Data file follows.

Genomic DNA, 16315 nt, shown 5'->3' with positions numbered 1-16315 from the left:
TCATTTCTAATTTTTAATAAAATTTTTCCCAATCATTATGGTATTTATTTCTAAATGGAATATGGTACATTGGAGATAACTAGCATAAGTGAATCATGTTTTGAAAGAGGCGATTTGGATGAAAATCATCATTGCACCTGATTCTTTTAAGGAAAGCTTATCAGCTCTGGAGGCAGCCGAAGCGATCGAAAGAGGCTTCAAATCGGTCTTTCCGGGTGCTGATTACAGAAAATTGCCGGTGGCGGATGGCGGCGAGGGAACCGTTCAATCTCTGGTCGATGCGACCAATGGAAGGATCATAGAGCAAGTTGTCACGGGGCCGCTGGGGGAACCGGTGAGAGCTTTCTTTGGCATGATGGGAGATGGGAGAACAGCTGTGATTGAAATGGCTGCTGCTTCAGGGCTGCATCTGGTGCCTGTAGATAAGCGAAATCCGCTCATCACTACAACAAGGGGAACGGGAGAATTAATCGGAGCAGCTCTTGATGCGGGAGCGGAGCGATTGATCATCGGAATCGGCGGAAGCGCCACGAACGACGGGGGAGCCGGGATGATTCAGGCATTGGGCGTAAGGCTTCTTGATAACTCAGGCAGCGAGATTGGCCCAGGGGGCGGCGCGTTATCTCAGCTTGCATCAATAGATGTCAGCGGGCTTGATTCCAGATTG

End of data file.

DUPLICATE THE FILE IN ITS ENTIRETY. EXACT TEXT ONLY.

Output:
Genomic DNA, 16315 nt, shown 5'->3' with positions numbered 1-16315 from the left:
TCATTTCTAATTTTTAATAAAATTTTTCCCAATCATTATGGTATTTATTTCTAAATGGAATATGGTACATTGGAGATAACTAGCATAAGTGAATCATGTTTTGAAAGAGGCGATTTGGATGAAAATCATCATTGCACCTGATTCTTTTAAGGAAAGCTTATCAGCTCTGGAGGCAGCCGAAGCGATCGAAAGAGGCTTCAAATCGGTCTTTCCGGGTGCTGATTACAGAAAATTGCCGGTGGCGGATGGCGGCGAGGGAACCGTTCAATCTCTGGTCGATGCGACCAATGGAAGGATCATAGAGCAAGTTGTCACGGGGCCGCTGGGGGAACCGGTGAGAGCTTTCTTTGGCATGATGGGAGATGGGAGAACAGCTGTGATTGAAATGGCTGCTGCTTCAGGGCTGCATCTGGTGCCTGTAGATAAGCGAAATCCGCTCATCACTACAACAAGGGGAACGGGAGAATTAATCGGAGCAGCTCTTGATGCGGGAGCGGAGCGATTGATCATCGGAATCGGCGGAAGCGCCACGAACGACGGGGGAGCCGGGATGATTCAGGCATTGGGCGTAAGGCTTCTTGATAACTCAGGCAGCGAGATTGGCCCAGGGGGCGGCGCGTTATCTCAGCTTGCATCAATAGATGTCAGCGGGCTTGATTCCAGATTG